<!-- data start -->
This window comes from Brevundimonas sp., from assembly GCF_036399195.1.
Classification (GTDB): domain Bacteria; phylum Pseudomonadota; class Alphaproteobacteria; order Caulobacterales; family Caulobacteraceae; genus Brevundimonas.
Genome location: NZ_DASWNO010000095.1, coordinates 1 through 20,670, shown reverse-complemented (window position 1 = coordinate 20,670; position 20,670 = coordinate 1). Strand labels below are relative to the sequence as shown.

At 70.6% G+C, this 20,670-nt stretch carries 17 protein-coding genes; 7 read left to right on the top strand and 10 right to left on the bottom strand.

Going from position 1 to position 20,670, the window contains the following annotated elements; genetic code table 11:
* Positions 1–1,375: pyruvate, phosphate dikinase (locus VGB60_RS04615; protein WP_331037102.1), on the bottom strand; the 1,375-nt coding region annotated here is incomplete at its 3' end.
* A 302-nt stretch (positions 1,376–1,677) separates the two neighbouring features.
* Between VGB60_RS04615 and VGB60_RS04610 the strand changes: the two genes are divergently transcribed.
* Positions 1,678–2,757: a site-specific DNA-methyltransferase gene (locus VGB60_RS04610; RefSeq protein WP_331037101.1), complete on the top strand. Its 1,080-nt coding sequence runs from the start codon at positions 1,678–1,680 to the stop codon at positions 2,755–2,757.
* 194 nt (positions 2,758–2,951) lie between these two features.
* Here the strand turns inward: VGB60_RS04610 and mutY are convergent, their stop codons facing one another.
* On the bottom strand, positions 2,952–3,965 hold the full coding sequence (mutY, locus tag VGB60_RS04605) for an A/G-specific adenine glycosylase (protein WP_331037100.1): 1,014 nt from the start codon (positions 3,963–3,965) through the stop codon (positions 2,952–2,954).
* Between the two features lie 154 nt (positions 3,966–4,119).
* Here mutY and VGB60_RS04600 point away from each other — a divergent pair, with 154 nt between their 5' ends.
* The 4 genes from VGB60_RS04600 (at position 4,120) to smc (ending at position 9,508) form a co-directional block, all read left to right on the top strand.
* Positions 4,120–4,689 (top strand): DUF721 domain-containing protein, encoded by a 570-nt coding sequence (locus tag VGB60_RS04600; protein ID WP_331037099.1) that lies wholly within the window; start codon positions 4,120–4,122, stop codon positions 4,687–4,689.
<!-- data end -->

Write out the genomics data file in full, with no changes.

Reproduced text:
This window comes from Brevundimonas sp., from assembly GCF_036399195.1.
Classification (GTDB): domain Bacteria; phylum Pseudomonadota; class Alphaproteobacteria; order Caulobacterales; family Caulobacteraceae; genus Brevundimonas.
Genome location: NZ_DASWNO010000095.1, coordinates 1 through 20,670, shown reverse-complemented (window position 1 = coordinate 20,670; position 20,670 = coordinate 1). Strand labels below are relative to the sequence as shown.

At 70.6% G+C, this 20,670-nt stretch carries 17 protein-coding genes; 7 read left to right on the top strand and 10 right to left on the bottom strand.

Going from position 1 to position 20,670, the window contains the following annotated elements; genetic code table 11:
* Positions 1–1,375: pyruvate, phosphate dikinase (locus VGB60_RS04615; protein WP_331037102.1), on the bottom strand; the 1,375-nt coding region annotated here is incomplete at its 3' end.
* A 302-nt stretch (positions 1,376–1,677) separates the two neighbouring features.
* Between VGB60_RS04615 and VGB60_RS04610 the strand changes: the two genes are divergently transcribed.
* Positions 1,678–2,757: a site-specific DNA-methyltransferase gene (locus VGB60_RS04610; RefSeq protein WP_331037101.1), complete on the top strand. Its 1,080-nt coding sequence runs from the start codon at positions 1,678–1,680 to the stop codon at positions 2,755–2,757.
* 194 nt (positions 2,758–2,951) lie between these two features.
* Here the strand turns inward: VGB60_RS04610 and mutY are convergent, their stop codons facing one another.
* On the bottom strand, positions 2,952–3,965 hold the full coding sequence (mutY, locus tag VGB60_RS04605) for an A/G-specific adenine glycosylase (protein WP_331037100.1): 1,014 nt from the start codon (positions 3,963–3,965) through the stop codon (positions 2,952–2,954).
* Between the two features lie 154 nt (positions 3,966–4,119).
* Here mutY and VGB60_RS04600 point away from each other — a divergent pair, with 154 nt between their 5' ends.
* The 4 genes from VGB60_RS04600 (at position 4,120) to smc (ending at position 9,508) form a co-directional block, all read left to right on the top strand.
* Positions 4,120–4,689 (top strand): DUF721 domain-containing protein, encoded by a 570-nt coding sequence (locus tag VGB60_RS04600; protein ID WP_331037099.1) that lies wholly within the window; start codon positions 4,120–4,122, stop codon positions 4,687–4,689.